What to do Pre-Application

For you or your loved ones getting a mortgage may seem a little bit like climbing Everest. The summit is incredibly far away and it’s going to be a long journey that requires a lot of commitment. That’s because the process of buying a home doesn’t start by selecting a property that’s within your budget – it can take months, even years of preparation to get fully mortgage-ready.

There are a number of things you can do in advance to prepare for a mortgage application that will make the whole process a lot easier and smoother for you. These include but are not limited to:

Saving for a deposit
This might sound like a simple and obvious piece of advice but it is still incredibly important. The more you’re able to save for a deposit means the less you will need to borrow from the lender, which means that you’re taking on less debt.

This means that you will have a smaller loan-to-value which will generally allow you access to lower mortgage rates so you will be paying less interest across the mortgage term. Ultimately having a larger deposit can save you money in the long run and your adviser will be able to help you secure the deal that’s right for you dependant on the size of your deposit.

Register to vote
Registering to vote, if you’re not already on the electoral register, is the easiest thing you can do to get yourself mortgage-ready. Without being registered it’s almost impossible to get a mortgage as the majority of lenders use the electoral roll data for identity checks – for this reason, it’s also important that you make sure your address history is up to date and that your forms of identification are accurate.

Build up your credit score and review your credit history
Check your borrowing history in advance. This will allow you to dispute any inaccuracies so that lenders will receive the correct information on your ability to repay your debts. Your credit score, on the other hand, will give an indication of how creditworthy lenders may find you. If your score is low, you may want to see if there are any credit habits that you need to improve on before making a mortgage application. It’s important to note, though, that scoring bands can vary among different credit reference agencies which is why seeking professional advice is important.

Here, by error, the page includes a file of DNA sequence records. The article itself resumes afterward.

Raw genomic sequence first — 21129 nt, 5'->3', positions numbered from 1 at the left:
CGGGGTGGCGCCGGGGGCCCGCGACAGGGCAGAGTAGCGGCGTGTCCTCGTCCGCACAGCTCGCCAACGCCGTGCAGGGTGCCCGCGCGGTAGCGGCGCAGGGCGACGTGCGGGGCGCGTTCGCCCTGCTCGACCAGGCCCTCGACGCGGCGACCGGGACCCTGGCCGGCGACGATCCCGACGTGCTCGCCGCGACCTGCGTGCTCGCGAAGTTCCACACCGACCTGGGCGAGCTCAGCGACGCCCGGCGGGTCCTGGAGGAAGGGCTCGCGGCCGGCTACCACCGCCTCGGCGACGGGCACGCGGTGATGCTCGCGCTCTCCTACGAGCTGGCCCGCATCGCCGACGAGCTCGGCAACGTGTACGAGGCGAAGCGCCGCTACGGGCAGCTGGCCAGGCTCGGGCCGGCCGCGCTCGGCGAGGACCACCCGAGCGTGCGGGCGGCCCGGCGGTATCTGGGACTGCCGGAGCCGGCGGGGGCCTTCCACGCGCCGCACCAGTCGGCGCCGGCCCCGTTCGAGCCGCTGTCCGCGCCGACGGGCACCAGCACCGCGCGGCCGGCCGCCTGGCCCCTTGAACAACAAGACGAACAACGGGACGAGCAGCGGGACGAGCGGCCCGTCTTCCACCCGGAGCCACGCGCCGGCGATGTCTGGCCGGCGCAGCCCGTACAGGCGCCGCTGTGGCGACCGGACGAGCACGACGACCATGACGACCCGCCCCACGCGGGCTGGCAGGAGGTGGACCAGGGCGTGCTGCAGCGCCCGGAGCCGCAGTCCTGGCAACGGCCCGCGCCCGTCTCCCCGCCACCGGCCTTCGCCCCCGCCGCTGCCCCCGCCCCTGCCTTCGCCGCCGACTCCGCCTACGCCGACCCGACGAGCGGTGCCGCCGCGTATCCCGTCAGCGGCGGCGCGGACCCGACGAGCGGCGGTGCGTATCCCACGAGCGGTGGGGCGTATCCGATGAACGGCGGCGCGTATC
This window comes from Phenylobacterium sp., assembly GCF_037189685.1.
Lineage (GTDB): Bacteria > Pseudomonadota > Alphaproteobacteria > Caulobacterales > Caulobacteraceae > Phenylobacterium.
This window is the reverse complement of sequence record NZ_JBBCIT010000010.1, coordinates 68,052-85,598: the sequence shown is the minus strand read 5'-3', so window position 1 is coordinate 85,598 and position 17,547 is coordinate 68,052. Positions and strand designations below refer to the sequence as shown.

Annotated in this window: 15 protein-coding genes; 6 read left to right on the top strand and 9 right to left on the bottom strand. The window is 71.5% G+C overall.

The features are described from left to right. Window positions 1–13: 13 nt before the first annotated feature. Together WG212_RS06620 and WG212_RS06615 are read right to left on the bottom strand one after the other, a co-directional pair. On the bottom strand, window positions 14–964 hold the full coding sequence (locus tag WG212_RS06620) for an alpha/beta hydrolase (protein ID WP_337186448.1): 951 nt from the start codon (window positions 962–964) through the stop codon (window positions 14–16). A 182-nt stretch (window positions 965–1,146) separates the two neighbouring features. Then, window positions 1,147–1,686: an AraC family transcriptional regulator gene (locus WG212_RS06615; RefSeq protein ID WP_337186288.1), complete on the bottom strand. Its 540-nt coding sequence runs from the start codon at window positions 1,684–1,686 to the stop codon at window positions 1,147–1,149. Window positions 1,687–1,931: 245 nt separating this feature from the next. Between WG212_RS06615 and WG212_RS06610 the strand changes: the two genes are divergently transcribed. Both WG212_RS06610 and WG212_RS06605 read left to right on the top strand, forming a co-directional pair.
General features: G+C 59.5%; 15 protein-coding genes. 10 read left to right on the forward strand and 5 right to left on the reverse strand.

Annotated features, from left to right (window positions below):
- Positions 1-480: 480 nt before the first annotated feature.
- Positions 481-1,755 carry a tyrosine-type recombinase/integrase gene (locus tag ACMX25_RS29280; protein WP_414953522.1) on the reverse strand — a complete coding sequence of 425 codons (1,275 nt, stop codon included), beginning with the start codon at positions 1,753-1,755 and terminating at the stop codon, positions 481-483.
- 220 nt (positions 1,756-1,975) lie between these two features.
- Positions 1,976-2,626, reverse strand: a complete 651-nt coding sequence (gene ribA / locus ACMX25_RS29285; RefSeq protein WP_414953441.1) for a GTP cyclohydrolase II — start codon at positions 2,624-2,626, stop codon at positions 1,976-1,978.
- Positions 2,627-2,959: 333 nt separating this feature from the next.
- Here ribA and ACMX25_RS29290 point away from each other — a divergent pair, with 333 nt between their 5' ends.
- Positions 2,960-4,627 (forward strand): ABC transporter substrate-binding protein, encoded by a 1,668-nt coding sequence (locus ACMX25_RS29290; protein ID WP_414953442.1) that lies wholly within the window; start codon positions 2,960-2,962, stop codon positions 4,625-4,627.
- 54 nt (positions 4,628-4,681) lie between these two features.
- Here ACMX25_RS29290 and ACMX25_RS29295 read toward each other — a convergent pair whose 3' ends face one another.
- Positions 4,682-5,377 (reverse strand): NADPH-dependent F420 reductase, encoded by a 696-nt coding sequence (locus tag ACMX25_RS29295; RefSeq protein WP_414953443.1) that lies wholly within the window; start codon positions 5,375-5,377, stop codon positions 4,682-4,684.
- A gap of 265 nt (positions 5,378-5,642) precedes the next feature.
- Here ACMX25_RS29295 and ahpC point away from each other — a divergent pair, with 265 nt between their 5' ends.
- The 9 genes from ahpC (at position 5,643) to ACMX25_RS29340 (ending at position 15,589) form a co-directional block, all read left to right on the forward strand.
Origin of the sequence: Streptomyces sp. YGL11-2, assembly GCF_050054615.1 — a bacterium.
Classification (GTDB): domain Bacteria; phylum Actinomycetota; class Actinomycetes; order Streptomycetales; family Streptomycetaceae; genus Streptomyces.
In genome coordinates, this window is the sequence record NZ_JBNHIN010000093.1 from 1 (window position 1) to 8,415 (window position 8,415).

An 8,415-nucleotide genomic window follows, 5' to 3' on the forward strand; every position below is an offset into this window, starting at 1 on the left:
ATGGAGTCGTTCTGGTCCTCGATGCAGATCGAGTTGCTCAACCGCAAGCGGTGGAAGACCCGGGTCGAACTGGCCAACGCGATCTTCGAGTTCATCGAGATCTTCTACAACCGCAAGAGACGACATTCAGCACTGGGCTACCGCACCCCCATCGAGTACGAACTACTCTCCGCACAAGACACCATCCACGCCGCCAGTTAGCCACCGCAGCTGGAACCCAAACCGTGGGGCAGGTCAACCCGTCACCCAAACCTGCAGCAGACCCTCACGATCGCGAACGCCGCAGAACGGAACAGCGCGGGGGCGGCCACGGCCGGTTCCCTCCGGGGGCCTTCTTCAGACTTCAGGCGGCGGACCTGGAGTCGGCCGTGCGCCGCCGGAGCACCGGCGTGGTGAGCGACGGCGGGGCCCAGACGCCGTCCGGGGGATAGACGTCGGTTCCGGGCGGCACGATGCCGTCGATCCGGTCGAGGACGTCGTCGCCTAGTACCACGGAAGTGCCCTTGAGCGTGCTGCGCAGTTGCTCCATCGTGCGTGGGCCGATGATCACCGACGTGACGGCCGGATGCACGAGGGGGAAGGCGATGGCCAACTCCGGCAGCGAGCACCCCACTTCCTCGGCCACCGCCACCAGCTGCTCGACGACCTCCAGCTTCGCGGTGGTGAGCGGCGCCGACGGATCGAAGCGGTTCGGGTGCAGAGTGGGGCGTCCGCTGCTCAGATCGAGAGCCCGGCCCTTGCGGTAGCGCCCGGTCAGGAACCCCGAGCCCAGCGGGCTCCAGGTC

Clear your debt or reduce your debt-to-income ratio
Your debt-to-income ratio is the proportion of debt that you have in relation to the money you earn – the higher this number, the more debt you have. Lenders typically prefer applicants with a lower ratio as it means you’re more likely to have the funds to make your monthly mortgages repayments. If you’re in a position to be able to clear your debts completely this will make you more attractive to potential lenders.

Saving for other fees
Whilst saving for a deposit is somewhat obvious, there are also a number of other fees and costs that you realistically need to be saving for before applying for a mortgage. There are conveyancing fees, paid to your solicitor to cover all of the legal work associated with buying a home, and moving costs that, among other things, need to be considered.

While this is only an overview of just some of the things you can do to get yourself mortgage-ready your mortgage adviser will be able to give you more detail on how to fully prepare yourself.

If you want more advice on how to become mortgage-ready contact your adviser today. If you’d like to discuss the options available to you, contact your adviser today.

If you’d like to discuss the options available to you, contact your adviser today.

Most first-time buyers don’t know when the Help to Buy ISA ends

First-time buyers are living in a time when it appears to be much harder to get that first step onto the property ladder than ever before. House prices have increased by a massive 554% in the last 30 years and the time it now takes so save for a deposit has also substantially increased.

According to Nationwide, a decade ago it would take the average first-time buyer in the UK less than five years to save a 10% deposit of £14,080. Contrast that with today when it takes on average six and a half years to save a 10% deposit of £18,480.

This is why many first-time buyers have turned to the government Help to Buy ISA – launched over three years ago, the Help to Buy: ISA offers first-time buyers the opportunity to save up to £200 a month with the government topping up their contributions by 25%, up to a maximum of £3,000.